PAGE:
Exclusive Author Essay by Luisita Lopez Torregrosa
Little did I know on a bone-freezing day in January, now a quarter-century ago, that I would gamble on an improbable chase after an illusion halfway around the globe. A gamble that would completely transform my life.
There was a touch of insanity, I have to say, in my decision to break away from an established career, to give up everything to follow a striking and inaccessible young woman who, as chance would have it, was seeking her own way in the world.
That is the heart of the matter in Before the Rain. The story revolves around a magnificent affair that defied social conventions, an edgy and obsessive relationship played out against the tumult of a revolution. It begins in a chaotic Manila, with the People Power revolution of 1986 which overthrew the twenty-year rule of Ferdinand E. Marcos.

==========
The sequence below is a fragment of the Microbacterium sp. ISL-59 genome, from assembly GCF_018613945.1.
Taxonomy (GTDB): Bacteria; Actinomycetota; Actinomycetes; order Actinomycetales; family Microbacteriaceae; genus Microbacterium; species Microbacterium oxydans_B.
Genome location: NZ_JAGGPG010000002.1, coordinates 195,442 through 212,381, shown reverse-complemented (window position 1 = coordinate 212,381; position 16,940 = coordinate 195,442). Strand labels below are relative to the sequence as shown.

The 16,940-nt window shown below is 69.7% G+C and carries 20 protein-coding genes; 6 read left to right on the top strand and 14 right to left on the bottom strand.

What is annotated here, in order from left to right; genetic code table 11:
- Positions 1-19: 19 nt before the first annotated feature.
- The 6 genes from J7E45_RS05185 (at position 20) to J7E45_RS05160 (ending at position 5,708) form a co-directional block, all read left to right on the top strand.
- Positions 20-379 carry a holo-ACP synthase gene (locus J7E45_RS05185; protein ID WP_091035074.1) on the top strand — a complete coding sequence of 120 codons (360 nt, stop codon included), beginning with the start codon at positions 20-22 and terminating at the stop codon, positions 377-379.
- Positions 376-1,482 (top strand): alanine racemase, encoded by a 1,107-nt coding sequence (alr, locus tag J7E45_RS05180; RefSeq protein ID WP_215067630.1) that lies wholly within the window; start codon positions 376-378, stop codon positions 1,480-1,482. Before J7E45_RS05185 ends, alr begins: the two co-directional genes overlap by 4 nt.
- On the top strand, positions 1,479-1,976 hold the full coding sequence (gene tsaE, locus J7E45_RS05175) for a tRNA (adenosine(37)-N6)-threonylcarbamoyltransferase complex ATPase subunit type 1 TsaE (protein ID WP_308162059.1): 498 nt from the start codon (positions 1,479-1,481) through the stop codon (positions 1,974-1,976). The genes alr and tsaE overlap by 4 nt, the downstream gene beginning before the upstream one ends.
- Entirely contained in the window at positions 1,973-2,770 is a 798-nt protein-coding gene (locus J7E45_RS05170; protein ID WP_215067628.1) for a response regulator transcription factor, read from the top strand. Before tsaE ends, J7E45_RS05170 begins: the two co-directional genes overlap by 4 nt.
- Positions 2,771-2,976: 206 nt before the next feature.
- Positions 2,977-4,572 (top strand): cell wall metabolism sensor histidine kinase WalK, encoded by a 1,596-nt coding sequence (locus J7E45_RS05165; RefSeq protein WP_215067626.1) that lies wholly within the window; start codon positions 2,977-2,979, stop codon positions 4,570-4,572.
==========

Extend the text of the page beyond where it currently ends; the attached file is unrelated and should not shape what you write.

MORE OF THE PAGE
Before the Rain evokes in palpable detail the exuberant mood of the revolution, the ecstatic hope of the Filipinos, the bloody coup attempts, and the bizarre legacy that Marcos and his wife, Imelda, left. The cast includes rogue colonels, undercover American operatives, coup plotters who are millionaires, and a clique of foreign correspondents who thrive in a state of high alert, running from bed to bedlam, making backroom deals, and sometimes backstabbing competitors. The days of constant crisis are lightened by the evenings of camaraderie, sexual escapades, star-crossed affairs, and late-night rounds by the pool at the Manila Hotel.
Hemingway once said to a friend, "If you are lucky enough to have lived in Paris as a young man, then wherever you go for the rest of your life, it stays with you, for Paris is a moveable feast." Manila was our Paris.